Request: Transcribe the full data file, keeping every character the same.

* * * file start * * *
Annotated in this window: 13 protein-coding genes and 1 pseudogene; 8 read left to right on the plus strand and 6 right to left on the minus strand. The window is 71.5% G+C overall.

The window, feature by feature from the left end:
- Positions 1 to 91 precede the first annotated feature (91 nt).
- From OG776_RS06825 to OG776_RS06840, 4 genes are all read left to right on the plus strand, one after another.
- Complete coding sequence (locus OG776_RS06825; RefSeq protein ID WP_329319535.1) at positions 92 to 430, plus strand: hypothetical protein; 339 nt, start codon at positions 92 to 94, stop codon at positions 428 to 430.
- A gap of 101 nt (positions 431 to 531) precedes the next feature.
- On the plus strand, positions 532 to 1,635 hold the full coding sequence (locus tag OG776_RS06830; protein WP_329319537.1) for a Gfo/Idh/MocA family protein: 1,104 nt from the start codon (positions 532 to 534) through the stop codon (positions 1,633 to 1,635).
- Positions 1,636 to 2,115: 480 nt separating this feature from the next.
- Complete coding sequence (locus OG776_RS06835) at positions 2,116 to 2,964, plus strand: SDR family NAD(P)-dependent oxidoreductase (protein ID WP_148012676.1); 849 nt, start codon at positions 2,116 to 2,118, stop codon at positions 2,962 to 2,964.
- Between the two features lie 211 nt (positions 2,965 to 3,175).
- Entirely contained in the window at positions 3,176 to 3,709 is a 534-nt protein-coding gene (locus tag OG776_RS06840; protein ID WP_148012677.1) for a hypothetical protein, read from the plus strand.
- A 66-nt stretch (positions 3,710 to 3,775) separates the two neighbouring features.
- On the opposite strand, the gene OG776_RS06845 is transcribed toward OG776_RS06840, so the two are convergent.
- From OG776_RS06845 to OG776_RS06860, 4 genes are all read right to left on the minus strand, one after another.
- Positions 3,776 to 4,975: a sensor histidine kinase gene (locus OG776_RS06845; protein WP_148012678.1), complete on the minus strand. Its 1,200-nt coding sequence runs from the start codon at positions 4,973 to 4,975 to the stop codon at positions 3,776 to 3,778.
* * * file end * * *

Annotated in this window: 13 protein-coding genes and 1 pseudogene; 8 read left to right on the plus strand and 6 right to left on the minus strand. The window is 71.5% G+C overall.

The window, feature by feature from the left end:
- Positions 1 to 91 precede the first annotated feature (91 nt).
- From OG776_RS06825 to OG776_RS06840, 4 genes are all read left to right on the plus strand, one after another.
- Complete coding sequence (locus OG776_RS06825; RefSeq protein ID WP_329319535.1) at positions 92 to 430, plus strand: hypothetical protein; 339 nt, start codon at positions 92 to 94, stop codon at positions 428 to 430.
- A gap of 101 nt (positions 431 to 531) precedes the next feature.
- On the plus strand, positions 532 to 1,635 hold the full coding sequence (locus tag OG776_RS06830; protein WP_329319537.1) for a Gfo/Idh/MocA family protein: 1,104 nt from the start codon (positions 532 to 534) through the stop codon (positions 1,633 to 1,635).
- Positions 1,636 to 2,115: 480 nt separating this feature from the next.
- Complete coding sequence (locus OG776_RS06835) at positions 2,116 to 2,964, plus strand: SDR family NAD(P)-dependent oxidoreductase (protein ID WP_148012676.1); 849 nt, start codon at positions 2,116 to 2,118, stop codon at positions 2,962 to 2,964.
- Between the two features lie 211 nt (positions 2,965 to 3,175).
- Entirely contained in the window at positions 3,176 to 3,709 is a 534-nt protein-coding gene (locus tag OG776_RS06840; protein ID WP_148012677.1) for a hypothetical protein, read from the plus strand.
- A 66-nt stretch (positions 3,710 to 3,775) separates the two neighbouring features.
- On the opposite strand, the gene OG776_RS06845 is transcribed toward OG776_RS06840, so the two are convergent.
- From OG776_RS06845 to OG776_RS06860, 4 genes are all read right to left on the minus strand, one after another.
- Positions 3,776 to 4,975: a sensor histidine kinase gene (locus OG776_RS06845; protein WP_148012678.1), complete on the minus strand. Its 1,200-nt coding sequence runs from the start codon at positions 4,973 to 4,975 to the stop codon at positions 3,776 to 3,778.